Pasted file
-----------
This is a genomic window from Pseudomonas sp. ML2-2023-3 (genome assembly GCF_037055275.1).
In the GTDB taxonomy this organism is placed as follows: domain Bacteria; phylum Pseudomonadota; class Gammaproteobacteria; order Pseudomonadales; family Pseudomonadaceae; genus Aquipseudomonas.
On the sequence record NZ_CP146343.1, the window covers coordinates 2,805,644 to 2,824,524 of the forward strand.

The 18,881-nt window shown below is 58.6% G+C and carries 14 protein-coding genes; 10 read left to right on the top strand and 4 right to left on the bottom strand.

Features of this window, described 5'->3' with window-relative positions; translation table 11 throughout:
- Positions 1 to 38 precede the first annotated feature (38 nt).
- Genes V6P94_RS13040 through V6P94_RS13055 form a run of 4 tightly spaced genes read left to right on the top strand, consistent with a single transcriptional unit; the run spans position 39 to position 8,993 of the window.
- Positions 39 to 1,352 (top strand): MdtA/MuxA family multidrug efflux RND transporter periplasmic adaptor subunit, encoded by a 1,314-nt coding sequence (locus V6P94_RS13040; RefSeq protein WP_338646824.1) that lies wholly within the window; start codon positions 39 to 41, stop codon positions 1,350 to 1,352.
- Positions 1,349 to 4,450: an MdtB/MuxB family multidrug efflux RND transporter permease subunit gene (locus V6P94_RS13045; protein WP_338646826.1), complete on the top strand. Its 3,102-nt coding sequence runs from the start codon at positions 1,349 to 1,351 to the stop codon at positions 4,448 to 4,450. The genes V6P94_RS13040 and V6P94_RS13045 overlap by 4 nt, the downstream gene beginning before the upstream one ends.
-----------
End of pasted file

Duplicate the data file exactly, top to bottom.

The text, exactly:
This is a genomic window from Pseudomonas sp. ML2-2023-3 (genome assembly GCF_037055275.1).
In the GTDB taxonomy this organism is placed as follows: domain Bacteria; phylum Pseudomonadota; class Gammaproteobacteria; order Pseudomonadales; family Pseudomonadaceae; genus Aquipseudomonas.
On the sequence record NZ_CP146343.1, the window covers coordinates 2,805,644 to 2,824,524 of the forward strand.

The 18,881-nt window shown below is 58.6% G+C and carries 14 protein-coding genes; 10 read left to right on the top strand and 4 right to left on the bottom strand.

Features of this window, described 5'->3' with window-relative positions; translation table 11 throughout:
- Positions 1 to 38 precede the first annotated feature (38 nt).
- Genes V6P94_RS13040 through V6P94_RS13055 form a run of 4 tightly spaced genes read left to right on the top strand, consistent with a single transcriptional unit; the run spans position 39 to position 8,993 of the window.
- Positions 39 to 1,352 (top strand): MdtA/MuxA family multidrug efflux RND transporter periplasmic adaptor subunit, encoded by a 1,314-nt coding sequence (locus V6P94_RS13040; RefSeq protein WP_338646824.1) that lies wholly within the window; start codon positions 39 to 41, stop codon positions 1,350 to 1,352.
- Positions 1,349 to 4,450: an MdtB/MuxB family multidrug efflux RND transporter permease subunit gene (locus V6P94_RS13045; protein WP_338646826.1), complete on the top strand. Its 3,102-nt coding sequence runs from the start codon at positions 1,349 to 1,351 to the stop codon at positions 4,448 to 4,450. The genes V6P94_RS13040 and V6P94_RS13045 overlap by 4 nt, the downstream gene beginning before the upstream one ends.